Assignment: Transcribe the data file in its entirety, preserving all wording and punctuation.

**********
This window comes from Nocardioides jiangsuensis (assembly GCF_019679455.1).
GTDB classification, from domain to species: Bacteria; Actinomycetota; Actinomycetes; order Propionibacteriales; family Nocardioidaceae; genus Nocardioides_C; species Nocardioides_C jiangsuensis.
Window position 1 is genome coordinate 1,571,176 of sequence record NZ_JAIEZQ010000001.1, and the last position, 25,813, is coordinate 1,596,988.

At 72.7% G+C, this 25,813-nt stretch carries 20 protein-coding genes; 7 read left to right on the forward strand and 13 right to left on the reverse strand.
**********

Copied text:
This window comes from Nocardioides jiangsuensis (assembly GCF_019679455.1).
GTDB classification, from domain to species: Bacteria; Actinomycetota; Actinomycetes; order Propionibacteriales; family Nocardioidaceae; genus Nocardioides_C; species Nocardioides_C jiangsuensis.
Window position 1 is genome coordinate 1,571,176 of sequence record NZ_JAIEZQ010000001.1, and the last position, 25,813, is coordinate 1,596,988.

At 72.7% G+C, this 25,813-nt stretch carries 20 protein-coding genes; 7 read left to right on the forward strand and 13 right to left on the reverse strand.